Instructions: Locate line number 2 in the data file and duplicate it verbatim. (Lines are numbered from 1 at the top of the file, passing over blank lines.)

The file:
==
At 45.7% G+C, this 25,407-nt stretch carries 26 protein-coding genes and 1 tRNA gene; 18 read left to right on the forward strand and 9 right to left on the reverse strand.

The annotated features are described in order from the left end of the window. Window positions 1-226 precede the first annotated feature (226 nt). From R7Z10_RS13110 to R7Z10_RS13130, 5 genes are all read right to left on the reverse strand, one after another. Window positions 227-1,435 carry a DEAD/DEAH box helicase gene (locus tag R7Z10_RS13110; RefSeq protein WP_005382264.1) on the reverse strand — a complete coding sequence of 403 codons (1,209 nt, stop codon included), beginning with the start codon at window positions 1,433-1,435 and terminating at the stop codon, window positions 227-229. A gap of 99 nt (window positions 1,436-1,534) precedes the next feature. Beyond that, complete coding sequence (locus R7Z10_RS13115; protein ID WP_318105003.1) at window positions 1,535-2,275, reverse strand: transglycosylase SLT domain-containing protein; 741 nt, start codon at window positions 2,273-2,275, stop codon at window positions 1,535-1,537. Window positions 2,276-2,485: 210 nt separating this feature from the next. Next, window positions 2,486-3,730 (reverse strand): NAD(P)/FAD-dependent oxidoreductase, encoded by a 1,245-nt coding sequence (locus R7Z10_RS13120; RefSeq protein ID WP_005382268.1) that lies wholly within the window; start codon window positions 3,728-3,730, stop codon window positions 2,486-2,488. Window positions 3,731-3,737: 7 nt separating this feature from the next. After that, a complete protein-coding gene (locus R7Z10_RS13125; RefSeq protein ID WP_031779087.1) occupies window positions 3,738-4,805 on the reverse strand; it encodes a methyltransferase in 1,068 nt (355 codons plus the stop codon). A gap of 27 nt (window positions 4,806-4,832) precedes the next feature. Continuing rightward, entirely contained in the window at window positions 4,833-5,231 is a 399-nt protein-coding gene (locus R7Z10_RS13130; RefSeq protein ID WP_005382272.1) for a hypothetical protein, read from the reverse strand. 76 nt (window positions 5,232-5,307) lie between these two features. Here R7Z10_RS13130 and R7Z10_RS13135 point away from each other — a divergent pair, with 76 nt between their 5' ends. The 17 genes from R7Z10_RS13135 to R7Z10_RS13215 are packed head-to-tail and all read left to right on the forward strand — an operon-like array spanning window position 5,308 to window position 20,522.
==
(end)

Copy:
The annotated features are described in order from the left end of the window. Window positions 1-226 precede the first annotated feature (226 nt). From R7Z10_RS13110 to R7Z10_RS13130, 5 genes are all read right to left on the reverse strand, one after another. Window positions 227-1,435 carry a DEAD/DEAH box helicase gene (locus tag R7Z10_RS13110; RefSeq protein WP_005382264.1) on the reverse strand — a complete coding sequence of 403 codons (1,209 nt, stop codon included), beginning with the start codon at window positions 1,433-1,435 and terminating at the stop codon, window positions 227-229. A gap of 99 nt (window positions 1,436-1,534) precedes the next feature. Beyond that, complete coding sequence (locus R7Z10_RS13115; protein ID WP_318105003.1) at window positions 1,535-2,275, reverse strand: transglycosylase SLT domain-containing protein; 741 nt, start codon at window positions 2,273-2,275, stop codon at window positions 1,535-1,537. Window positions 2,276-2,485: 210 nt separating this feature from the next. Next, window positions 2,486-3,730 (reverse strand): NAD(P)/FAD-dependent oxidoreductase, encoded by a 1,245-nt coding sequence (locus R7Z10_RS13120; RefSeq protein ID WP_005382268.1) that lies wholly within the window; start codon window positions 3,728-3,730, stop codon window positions 2,486-2,488. Window positions 3,731-3,737: 7 nt separating this feature from the next. After that, a complete protein-coding gene (locus R7Z10_RS13125; RefSeq protein ID WP_031779087.1) occupies window positions 3,738-4,805 on the reverse strand; it encodes a methyltransferase in 1,068 nt (355 codons plus the stop codon). A gap of 27 nt (window positions 4,806-4,832) precedes the next feature. Continuing rightward, entirely contained in the window at window positions 4,833-5,231 is a 399-nt protein-coding gene (locus R7Z10_RS13130; RefSeq protein ID WP_005382272.1) for a hypothetical protein, read from the reverse strand. 76 nt (window positions 5,232-5,307) lie between these two features. Here R7Z10_RS13130 and R7Z10_RS13135 point away from each other — a divergent pair, with 76 nt between their 5' ends. The 17 genes from R7Z10_RS13135 to R7Z10_RS13215 are packed head-to-tail and all read left to right on the forward strand — an operon-like array spanning window position 5,308 to window position 20,522.